Learning to Fish

What a beginner needs to know

Father teaching daughter to fish at lakeside
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Okay, so you decided you want to learn to fish. And you need to know who, what, where, when, and why on just about every aspect of fishing. There are a number of ways to learn, not the easiest of which is trial and error, although that method has a more lasting effect on your knowledge base.

If you are looking at saltwater fishing, there are some ways to ease your way into the sport and painlessly learn the ropes. If I were advising someone who was just beginning, here is where I would point him or her:

We are assuming that you have opted out of paying for one-on-one lessons and that you have not hooked up with a friend willing to give of his time to teach you one-on-one. Given these criteria, we will proceed.

Step One

Go out and buy a package of seasick medicine. Nothing can ruin your day more than seasickness. You would be amazed at how easy a novice on the water can become ill. My recommendation is Bonine. It has worked in every case for the people I take fishing. If it's going to be a particularly rough day with heavy seas offshore, I have been known to take some myself.

Step Two

You can learn a lot from visiting the articles listed below. Each has been written to help you in some specific way. After reading these, you can get a good feel for where you are and where you need to improve:

Step Three

Spend the money to go on a party/head boat. These are boats that carry from twenty to as many as seventy anglers. They provide everything — bait, rod and reel, hooks, sinkers. They even help you fish and take the fish off your line for you. They will spot you if you are new and one of the mates will stay close to you to help. They will do this partly out of customer service, but also wanting to keep an eye on their rod and reel that they fear may accidentally go overboard. Remember the seasick medicine. This is where you will use it. Take a pill before you go to bed the night before and one when you wake up. Then take one as you board the boat. Trust me, you will thank me for this reminder. Head boats run from $30 to $60 a day, and you get to keep your fish! Compared to the cost of a boat, fishing equipment, gas, and bait, it is a bargain for the beginner. You walk on empty handed and walk off with fish. What a concept!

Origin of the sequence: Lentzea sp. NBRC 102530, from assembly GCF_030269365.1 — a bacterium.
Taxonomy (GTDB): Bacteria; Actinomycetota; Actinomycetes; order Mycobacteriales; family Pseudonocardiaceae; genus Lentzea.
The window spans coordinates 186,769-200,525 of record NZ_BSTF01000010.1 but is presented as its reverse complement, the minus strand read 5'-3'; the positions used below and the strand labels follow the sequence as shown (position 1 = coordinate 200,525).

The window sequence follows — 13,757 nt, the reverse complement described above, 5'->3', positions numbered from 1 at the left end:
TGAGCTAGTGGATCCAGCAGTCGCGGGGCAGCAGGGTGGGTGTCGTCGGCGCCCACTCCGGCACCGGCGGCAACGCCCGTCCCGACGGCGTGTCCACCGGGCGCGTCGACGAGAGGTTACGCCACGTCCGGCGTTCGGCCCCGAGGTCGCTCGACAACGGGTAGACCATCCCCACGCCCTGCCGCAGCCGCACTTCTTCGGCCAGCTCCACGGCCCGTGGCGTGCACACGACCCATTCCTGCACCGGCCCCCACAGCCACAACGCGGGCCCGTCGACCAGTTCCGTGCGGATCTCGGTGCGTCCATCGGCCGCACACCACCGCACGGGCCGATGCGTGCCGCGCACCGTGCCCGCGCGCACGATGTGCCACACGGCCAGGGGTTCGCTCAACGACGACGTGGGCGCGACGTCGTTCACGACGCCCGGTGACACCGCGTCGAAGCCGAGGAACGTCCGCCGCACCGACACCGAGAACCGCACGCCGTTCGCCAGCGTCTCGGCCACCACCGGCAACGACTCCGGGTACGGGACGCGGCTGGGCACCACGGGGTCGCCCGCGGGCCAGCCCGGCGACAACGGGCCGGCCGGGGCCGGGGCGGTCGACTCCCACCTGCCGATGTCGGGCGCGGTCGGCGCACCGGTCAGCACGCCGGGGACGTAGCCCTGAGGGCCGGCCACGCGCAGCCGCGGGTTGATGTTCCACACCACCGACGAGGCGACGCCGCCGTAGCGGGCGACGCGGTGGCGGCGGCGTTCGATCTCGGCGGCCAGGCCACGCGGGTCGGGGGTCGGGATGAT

Step Four

Assuming you have acquired the ability to operate a rod and reel from step three, you need to find a fishing pier. Most coastal cities have at least one public or pay-to-fish pier that goes out into the ocean. Some even have a pier that goes into a bay or river. These piers will often rent tackle. They do sell bait and terminal tackle (that's the hooks and sinkers and the like) and will help you rig the rod and reel if you did not learn either from step two or three above.

From that point, you may feel like you are on your own. But fear not; help abounds. If you ask nicely and appear to be struggling on the pier, there are any number of pier anglers that will jump in to help you and give you advice. They are a special breed of angler and some of the friendliest folks around. That's a major reason for sending you to a pier in this step.


At this point, I would repeat steps three and four several times to make sure you are getting the hang of things. Up to this point, you have probably been fishing with what we call a conventional reel and a boat rod. Conventional reels are the ones that wind the line on the spool of the reel similar to a winch. These are designed for heavy use and abuse. That’s why the head boats use them. You may want to consider other sizes and types of reels and rods at this point.

Hopefully, you have made a contact or two or even made friends with an angler or two who can help with the decision to try another reel. Don’t be afraid to ask a tackle shop owner for advice. And don’t be afraid to try something new.

Two Keys to Success

The key to becoming a successful angler is bound by two parts. The first is knowing the mechanics of the equipment and bait. Believe it or not, this is the easiest part. You can become very proficient at casting, knot tying, baiting, even without actually going fishing. The second part is the hardest and knowing this part can make your day. The second part? Simply knowing where to fish. I use the term simply with tongue in cheek. There are tens of thousands of anglers out there who have the mechanics down pat. They can cast, retrieve, bait a hook, and tie knots with the best of them. Only a small percentage of these anglers can be considered successful.


In almost any organization it can be said with relative assurance that 20% of the people are responsible for 80% of the results of that organization. Those same percentages hold true in fishing. 20% of the anglers catch 80% of the fish. And there is a reason for these data.

Know the Fish

The successful angler, beginner and pro, know where the fish are located at any particular time. Most fish move from place to place and back again with the tide and current. Knowledgeable anglers learn these movements and are able to regularly catch substantial numbers of fish. Just wetting a line in any body of water doesn’t work.

Bottom Line

When you understand that one of the differences between a weekend angler and a guide who is catching fish is that the guide knows where the fish are located, you begin to take heart. Now I know I will hear some heat from the guides out there, but honestly, folks, if you are on the water every day and can keep track of the fish, you can catch fish when others can’t. It’s a simple fact.

If you are planning to learn how to fish, maybe what we discussed here can help get you started. Of course, I can help answer some questions for you as well along the way.

So I ask all you dads and moms, what better or healthier outdoor activity could you involve your kids in than fishing?